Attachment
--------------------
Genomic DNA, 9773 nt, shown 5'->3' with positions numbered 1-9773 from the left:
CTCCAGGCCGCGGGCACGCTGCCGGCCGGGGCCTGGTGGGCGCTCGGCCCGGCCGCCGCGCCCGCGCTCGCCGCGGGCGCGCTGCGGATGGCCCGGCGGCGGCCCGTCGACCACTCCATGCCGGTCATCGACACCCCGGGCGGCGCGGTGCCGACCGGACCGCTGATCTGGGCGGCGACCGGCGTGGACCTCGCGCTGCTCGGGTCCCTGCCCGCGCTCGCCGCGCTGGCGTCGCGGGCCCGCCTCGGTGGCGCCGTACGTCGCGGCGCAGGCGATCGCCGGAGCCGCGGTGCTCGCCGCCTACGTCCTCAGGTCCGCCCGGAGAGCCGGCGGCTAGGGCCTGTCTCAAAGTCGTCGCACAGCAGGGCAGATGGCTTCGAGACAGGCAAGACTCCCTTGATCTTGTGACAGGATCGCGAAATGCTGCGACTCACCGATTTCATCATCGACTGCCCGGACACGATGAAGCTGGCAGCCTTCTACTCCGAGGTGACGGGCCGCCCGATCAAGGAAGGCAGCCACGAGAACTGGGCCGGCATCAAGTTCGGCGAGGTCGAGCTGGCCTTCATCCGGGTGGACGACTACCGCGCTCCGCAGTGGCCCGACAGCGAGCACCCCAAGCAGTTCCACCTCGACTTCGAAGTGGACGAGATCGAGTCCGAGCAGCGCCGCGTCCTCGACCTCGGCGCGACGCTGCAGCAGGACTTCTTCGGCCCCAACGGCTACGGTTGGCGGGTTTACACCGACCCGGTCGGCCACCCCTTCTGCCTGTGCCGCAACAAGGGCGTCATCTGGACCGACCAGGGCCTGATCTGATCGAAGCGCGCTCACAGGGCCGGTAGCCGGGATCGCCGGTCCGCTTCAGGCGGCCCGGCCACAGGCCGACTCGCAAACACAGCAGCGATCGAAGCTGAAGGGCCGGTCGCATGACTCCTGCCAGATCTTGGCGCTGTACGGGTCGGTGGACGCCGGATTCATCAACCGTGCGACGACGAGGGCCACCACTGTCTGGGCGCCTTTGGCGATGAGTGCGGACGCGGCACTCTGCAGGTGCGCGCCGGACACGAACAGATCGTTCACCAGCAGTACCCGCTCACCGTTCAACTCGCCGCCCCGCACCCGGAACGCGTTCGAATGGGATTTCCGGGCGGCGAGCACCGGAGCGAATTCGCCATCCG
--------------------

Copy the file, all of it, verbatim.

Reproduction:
Genomic DNA, 9773 nt, shown 5'->3' with positions numbered 1-9773 from the left:
CTCCAGGCCGCGGGCACGCTGCCGGCCGGGGCCTGGTGGGCGCTCGGCCCGGCCGCCGCGCCCGCGCTCGCCGCGGGCGCGCTGCGGATGGCCCGGCGGCGGCCCGTCGACCACTCCATGCCGGTCATCGACACCCCGGGCGGCGCGGTGCCGACCGGACCGCTGATCTGGGCGGCGACCGGCGTGGACCTCGCGCTGCTCGGGTCCCTGCCCGCGCTCGCCGCGCTGGCGTCGCGGGCCCGCCTCGGTGGCGCCGTACGTCGCGGCGCAGGCGATCGCCGGAGCCGCGGTGCTCGCCGCCTACGTCCTCAGGTCCGCCCGGAGAGCCGGCGGCTAGGGCCTGTCTCAAAGTCGTCGCACAGCAGGGCAGATGGCTTCGAGACAGGCAAGACTCCCTTGATCTTGTGACAGGATCGCGAAATGCTGCGACTCACCGATTTCATCATCGACTGCCCGGACACGATGAAGCTGGCAGCCTTCTACTCCGAGGTGACGGGCCGCCCGATCAAGGAAGGCAGCCACGAGAACTGGGCCGGCATCAAGTTCGGCGAGGTCGAGCTGGCCTTCATCCGGGTGGACGACTACCGCGCTCCGCAGTGGCCCGACAGCGAGCACCCCAAGCAGTTCCACCTCGACTTCGAAGTGGACGAGATCGAGTCCGAGCAGCGCCGCGTCCTCGACCTCGGCGCGACGCTGCAGCAGGACTTCTTCGGCCCCAACGGCTACGGTTGGCGGGTTTACACCGACCCGGTCGGCCACCCCTTCTGCCTGTGCCGCAACAAGGGCGTCATCTGGACCGACCAGGGCCTGATCTGATCGAAGCGCGCTCACAGGGCCGGTAGCCGGGATCGCCGGTCCGCTTCAGGCGGCCCGGCCACAGGCCGACTCGCAAACACAGCAGCGATCGAAGCTGAAGGGCCGGTCGCATGACTCCTGCCAGATCTTGGCGCTGTACGGGTCGGTGGACGCCGGATTCATCAACCGTGCGACGACGAGGGCCACCACTGTCTGGGCGCCTTTGGCGATGAGTGCGGACGCGGCACTCTGCAGGTGCGCGCCGGACACGAACAGATCGTTCACCAGCAGTACCCGCTCACCGTTCAACTCGCCGCCCCGCACCCGGAACGCGTTCGAATGGGATTTCCGGGCGGCGAGCACCGGAGCGAATTCGCCATCCG